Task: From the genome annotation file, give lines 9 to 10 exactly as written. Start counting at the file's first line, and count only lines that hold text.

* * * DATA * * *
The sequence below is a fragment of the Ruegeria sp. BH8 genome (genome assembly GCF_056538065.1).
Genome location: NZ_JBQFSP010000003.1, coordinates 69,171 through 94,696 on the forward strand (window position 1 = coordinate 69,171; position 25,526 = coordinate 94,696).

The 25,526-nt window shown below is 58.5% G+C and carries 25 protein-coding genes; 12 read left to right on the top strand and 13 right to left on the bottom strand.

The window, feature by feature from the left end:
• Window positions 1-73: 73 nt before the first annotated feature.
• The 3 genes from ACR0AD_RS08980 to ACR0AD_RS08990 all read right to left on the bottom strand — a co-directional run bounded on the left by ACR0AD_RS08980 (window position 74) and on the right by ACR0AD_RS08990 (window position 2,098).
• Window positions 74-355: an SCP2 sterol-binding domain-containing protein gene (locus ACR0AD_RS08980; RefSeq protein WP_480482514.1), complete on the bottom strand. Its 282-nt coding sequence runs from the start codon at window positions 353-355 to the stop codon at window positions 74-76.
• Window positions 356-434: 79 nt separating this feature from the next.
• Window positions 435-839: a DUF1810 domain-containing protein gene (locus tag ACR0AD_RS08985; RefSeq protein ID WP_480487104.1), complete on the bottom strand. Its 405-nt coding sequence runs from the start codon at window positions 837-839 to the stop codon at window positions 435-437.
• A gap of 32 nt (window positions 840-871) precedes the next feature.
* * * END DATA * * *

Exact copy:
• Window positions 435-839: a DUF1810 domain-containing protein gene (locus tag ACR0AD_RS08985; RefSeq protein ID WP_480487104.1), complete on the bottom strand. Its 405-nt coding sequence runs from the start codon at window positions 837-839 to the stop codon at window positions 435-437.
• A gap of 32 nt (window positions 840-871) precedes the next feature.